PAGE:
3 Popular Large Succulents You Didn’t Have & Know About

3 Popular Large Succulents

When we think of succulents, we usually picture small, interesting looking plants perched atop colorful stones or diverse pots. They come in all hues, shapes and sizes, and some actually look like beautiful sea creatures that escaped the underwater wonder of the world otherwise known as Atlantis. Okay maybe not that extravagant but these mostly small, indoor succulent plants bring a sense of vibrancy wherever they are placed and can survive without much of a fuss!

However, have you ever thought of a gigantic, mammoth sized succulent?

How cool would it be to astonish your neighbors with a plant that as big as the tree on their front lawn? Or perhaps a succulent that looks like it belongs as a backdrop on the set of Lion King? (This would be so cool!)

We have narrowed it down to three stunning large succulents that are sure to catch the attention of everyone who sees them, and this is the good kind of attention. If you don’t like large succulents, stonecrops are your best bet!

3 Popular Large Succulents
3 Popular Large Succulents You Don’t Have @capetowncat23


Agave Ovatifolia – Whale’s Tongue

When looking for an outdoor statement plant, look no further than the Agave Ovatifolia or Whale’s Tongue. This striking perennial succulent is a native to the Nuevo León region in northeastern Mexico. The family name Agave comes from the Greek word ‘agavos’ which means ‘noble’.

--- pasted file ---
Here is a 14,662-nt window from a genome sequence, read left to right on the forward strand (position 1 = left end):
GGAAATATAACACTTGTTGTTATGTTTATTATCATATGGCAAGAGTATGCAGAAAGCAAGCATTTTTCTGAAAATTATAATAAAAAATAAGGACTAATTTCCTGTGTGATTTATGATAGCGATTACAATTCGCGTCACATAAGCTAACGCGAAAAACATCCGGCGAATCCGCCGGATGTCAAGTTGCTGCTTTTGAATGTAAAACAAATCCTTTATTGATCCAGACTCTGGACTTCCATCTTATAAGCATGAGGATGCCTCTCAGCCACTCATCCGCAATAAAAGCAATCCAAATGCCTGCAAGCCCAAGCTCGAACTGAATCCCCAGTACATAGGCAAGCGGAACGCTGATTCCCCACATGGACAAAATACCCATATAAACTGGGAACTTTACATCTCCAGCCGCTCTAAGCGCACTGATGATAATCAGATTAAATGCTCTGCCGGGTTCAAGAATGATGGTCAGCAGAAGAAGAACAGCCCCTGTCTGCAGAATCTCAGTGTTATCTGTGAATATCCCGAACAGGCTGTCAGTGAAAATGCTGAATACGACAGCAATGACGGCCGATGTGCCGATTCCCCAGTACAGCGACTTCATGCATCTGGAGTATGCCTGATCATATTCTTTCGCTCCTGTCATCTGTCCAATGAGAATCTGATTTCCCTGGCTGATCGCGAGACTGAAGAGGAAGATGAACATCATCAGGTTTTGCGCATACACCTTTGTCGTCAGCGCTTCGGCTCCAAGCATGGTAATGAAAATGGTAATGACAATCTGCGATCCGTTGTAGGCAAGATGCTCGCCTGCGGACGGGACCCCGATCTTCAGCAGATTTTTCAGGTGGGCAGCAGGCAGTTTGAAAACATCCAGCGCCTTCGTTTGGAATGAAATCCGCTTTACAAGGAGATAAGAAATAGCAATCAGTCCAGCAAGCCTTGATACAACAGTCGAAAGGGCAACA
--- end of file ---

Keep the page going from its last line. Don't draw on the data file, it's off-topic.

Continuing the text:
This wonderful architectural centerpiece can grow up to 5 feet (1.5 meters) tall and 6 feet (1.8 meters) wide. This evergreen large succulent shows off chunky, broad grey to powdery-blue, cupped leaves that grow in the compact form of a tightly packed rosette. The pointy leaves are adorned with dramatic teeth (thorns) on the outline of the leaves, and the thorns can grow up to 1-inch long. If you already have one of these beauties, measure it for us, and see how long they actually are!

After about ten years, the plant reaches maturity and will then be ready to bloom, but only once in its lifetime. Dense clusters of yellow-green flowers grow from a magnificent flowering spike that can get up to 14 feet (4 meters) tall. 

Love yellow flowers? Check out our article on Succulents with Yellow Flowers for some awe-worthy additions to your garden.

3 Popular Large Succulents
Agave Ovatifolia @katopin

This set-it-and-forget-it type of plant revels in areas with full sun to light shade and does not like to be disturbed. Like other Agave’s, it does not produce offsets but instead reproduces by means of seeds and bulbils. It prefers well-draining soils, and like other succulents, it is deathly allergic to overwatering. The Whale’s Tongue will produce an off-putting smell as soon as the root rot starts to set in.